14 UC DAVIS ASE 2006 Behavior-driven Patterns Patterns that are driven by system behavior. Can be detected using inter-class and program analyses. –The Singleton, Abstract Factory, Factory Method, Flyweight, CoR, Visitor, Observer, Mediator, Strategy, and State patterns. Program analysis techniques: –Program slicing –Data-flow analysis –Call trace analysis

15 UC DAVIS ASE 2006 Domain-specific Patterns Patterns applied in a domain-specific context –The Interpreter Pattern “Given a language, define a representation for its grammar along with an interpreter that uses the representation to interpret sentences in the language” [GoF] Commonly based on the Composite and Visitor patterns –The Command Pattern “Encapsulate a request as an object, thereby letting you parameterize clients with different requests, queue or log requests, and support undoable operations” [GoF] A use of combining the Bridge and Composite patterns to separate user interface and actual command execution. The Memento pattern is also used to store a history of executed commands Pattern Detection –Requires domain-specific knowledge

16 UC DAVIS ASE 2006 Generic Concepts Patterns that are generic concepts –The Builder Pattern “Separate the construction of a complex object from its representation so that the same construction can create different representation” [GoF] System bootstrapping pattern, object creation is not necessary –The Memento Pattern “Without violating encapsulation, capture and externalize an object’s internal state so that the object can be restored to this state later” [GoF] Implementation of memo pool and representation of states are not specifically defined. Pattern detection –Lack implementation trace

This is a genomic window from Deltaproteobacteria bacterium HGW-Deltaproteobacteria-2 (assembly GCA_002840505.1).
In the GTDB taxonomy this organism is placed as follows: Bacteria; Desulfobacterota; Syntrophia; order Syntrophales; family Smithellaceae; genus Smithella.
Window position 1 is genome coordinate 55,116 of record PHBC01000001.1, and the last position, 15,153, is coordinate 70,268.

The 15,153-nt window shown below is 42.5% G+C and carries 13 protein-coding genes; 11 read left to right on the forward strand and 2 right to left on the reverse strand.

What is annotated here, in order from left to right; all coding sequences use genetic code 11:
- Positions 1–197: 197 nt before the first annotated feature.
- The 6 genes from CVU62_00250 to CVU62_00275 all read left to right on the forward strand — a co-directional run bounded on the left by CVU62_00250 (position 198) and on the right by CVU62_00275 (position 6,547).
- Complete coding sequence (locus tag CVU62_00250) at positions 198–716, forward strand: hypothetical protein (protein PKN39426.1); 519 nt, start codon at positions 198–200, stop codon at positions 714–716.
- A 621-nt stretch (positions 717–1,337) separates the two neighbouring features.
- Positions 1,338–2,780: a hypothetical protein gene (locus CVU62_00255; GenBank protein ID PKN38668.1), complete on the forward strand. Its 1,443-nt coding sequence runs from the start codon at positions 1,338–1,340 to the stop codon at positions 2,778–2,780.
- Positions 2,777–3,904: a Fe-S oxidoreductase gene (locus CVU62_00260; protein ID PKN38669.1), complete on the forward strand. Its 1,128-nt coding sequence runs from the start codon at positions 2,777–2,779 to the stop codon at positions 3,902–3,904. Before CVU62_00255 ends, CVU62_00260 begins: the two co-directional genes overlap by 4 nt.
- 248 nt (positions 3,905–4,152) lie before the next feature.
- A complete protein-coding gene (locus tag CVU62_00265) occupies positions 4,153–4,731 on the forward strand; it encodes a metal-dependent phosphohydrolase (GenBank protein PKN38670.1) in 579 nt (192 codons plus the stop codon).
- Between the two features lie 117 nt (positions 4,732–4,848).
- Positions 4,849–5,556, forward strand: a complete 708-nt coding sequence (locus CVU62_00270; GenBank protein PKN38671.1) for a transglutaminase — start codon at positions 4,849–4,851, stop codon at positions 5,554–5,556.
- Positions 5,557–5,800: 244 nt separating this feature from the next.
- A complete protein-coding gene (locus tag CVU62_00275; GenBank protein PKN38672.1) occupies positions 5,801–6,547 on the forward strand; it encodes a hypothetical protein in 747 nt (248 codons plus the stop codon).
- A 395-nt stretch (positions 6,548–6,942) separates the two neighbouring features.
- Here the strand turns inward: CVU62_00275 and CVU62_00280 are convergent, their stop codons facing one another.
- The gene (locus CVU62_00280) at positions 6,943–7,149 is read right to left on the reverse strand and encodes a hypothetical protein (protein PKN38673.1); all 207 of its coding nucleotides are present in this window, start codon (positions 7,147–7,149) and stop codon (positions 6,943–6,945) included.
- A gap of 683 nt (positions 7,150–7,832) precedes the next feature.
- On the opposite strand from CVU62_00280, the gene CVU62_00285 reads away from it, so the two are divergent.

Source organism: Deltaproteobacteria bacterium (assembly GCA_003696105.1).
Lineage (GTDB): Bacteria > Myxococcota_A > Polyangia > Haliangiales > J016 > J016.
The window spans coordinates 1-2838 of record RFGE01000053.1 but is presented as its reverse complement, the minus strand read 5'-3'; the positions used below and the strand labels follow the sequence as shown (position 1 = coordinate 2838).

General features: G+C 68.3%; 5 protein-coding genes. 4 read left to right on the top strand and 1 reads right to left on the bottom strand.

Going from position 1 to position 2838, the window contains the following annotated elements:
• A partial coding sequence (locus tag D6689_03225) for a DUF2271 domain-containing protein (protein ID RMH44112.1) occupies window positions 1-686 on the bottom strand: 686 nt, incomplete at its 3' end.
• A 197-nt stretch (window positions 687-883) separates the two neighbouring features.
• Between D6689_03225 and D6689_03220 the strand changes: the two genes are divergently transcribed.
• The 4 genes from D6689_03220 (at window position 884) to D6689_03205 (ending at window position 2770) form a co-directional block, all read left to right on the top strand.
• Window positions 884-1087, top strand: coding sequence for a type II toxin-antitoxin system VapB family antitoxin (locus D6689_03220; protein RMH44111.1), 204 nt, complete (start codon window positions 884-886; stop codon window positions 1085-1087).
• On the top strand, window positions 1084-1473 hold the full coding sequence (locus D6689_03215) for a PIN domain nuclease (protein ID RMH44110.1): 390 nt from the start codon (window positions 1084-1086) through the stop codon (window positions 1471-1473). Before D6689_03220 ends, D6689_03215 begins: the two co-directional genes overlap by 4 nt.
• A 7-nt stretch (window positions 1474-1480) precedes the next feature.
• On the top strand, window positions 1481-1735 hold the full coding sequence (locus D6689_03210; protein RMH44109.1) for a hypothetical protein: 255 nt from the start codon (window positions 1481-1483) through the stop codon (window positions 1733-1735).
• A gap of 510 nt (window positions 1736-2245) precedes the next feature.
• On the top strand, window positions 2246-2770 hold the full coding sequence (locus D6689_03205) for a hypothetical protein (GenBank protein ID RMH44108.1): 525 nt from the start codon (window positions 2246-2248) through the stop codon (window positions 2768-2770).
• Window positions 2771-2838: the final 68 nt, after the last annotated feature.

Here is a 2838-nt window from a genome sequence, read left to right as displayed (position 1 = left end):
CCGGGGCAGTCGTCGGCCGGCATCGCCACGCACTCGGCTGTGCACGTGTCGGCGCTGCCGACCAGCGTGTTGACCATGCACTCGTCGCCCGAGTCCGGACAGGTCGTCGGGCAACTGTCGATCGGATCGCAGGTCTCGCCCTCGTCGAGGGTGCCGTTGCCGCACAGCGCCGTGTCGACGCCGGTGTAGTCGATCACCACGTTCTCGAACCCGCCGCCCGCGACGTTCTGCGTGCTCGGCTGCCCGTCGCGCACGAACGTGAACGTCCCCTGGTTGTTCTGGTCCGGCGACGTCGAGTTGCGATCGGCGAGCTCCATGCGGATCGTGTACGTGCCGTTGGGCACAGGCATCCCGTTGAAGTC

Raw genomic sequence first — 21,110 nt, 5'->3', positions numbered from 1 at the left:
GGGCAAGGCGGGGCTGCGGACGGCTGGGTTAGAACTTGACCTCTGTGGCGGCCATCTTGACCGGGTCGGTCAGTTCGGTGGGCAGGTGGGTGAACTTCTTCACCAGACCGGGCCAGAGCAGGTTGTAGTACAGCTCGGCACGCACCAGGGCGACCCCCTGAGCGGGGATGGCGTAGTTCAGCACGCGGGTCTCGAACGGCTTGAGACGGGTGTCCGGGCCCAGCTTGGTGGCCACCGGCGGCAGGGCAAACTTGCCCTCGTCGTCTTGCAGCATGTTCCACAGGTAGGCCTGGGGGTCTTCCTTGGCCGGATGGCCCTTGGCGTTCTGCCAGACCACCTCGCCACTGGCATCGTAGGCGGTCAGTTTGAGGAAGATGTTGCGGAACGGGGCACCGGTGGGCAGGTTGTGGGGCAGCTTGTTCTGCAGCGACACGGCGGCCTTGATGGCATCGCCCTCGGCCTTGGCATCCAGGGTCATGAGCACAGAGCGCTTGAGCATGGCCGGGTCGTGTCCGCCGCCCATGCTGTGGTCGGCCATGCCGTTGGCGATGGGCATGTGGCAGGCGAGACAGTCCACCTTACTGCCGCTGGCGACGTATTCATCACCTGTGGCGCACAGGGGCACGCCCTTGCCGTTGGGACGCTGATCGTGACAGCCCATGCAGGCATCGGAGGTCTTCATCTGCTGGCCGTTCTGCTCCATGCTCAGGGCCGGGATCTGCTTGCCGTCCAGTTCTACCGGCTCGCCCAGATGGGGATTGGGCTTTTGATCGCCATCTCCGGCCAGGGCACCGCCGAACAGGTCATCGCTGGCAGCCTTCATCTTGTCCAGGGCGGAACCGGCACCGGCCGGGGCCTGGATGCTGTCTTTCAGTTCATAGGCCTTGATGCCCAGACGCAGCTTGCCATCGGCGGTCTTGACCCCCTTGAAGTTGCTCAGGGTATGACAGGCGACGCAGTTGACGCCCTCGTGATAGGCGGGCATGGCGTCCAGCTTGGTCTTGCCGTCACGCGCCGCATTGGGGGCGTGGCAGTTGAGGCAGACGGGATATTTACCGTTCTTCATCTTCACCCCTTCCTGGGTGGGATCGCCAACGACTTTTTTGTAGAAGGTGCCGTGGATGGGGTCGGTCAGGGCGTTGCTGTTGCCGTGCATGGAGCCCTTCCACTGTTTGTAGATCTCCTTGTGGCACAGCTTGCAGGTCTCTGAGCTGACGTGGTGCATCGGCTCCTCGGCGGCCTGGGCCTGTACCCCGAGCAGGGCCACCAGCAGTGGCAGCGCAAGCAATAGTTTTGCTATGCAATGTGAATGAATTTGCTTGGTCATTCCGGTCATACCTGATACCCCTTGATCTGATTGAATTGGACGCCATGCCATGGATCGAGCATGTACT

17 UC DAVIS ASE 2006 Structural aspect –private Singleton() –private static Singleton instance –public static Singleton getInstance() Behavioral aspect –Analyze the behavior in getInstance() Check if lazy-instantiation is implemented –Check if instance is returned –Slice the method body for instance and analyze the sliced program Recognizing the Singleton Pattern recall

18 UC DAVIS ASE 2006 Recognizing the Singleton Pattern public class SingleSpoon { private SingleSpoon(); private static SingleSpoon theSpoon; public static SingleSpoon getTheSpoon() { if (theSpoon == null) theSpoon = new SingleSpoon(); return theSpoon; } Conditions theSpoon == null Statements theSpoon (created) Conditions theSpoon != null Statements theSpoon (returned)

19 UC DAVIS ASE 2006 P attern IN ference and rec O very T ool PINOT –A fully automated pattern detection tool –Designed to be faster and more accurate –Detects structural- and behavioral-driven patterns How PINOT works Source Code Text XMI editors view Pattern Instances UML PINOT J AVA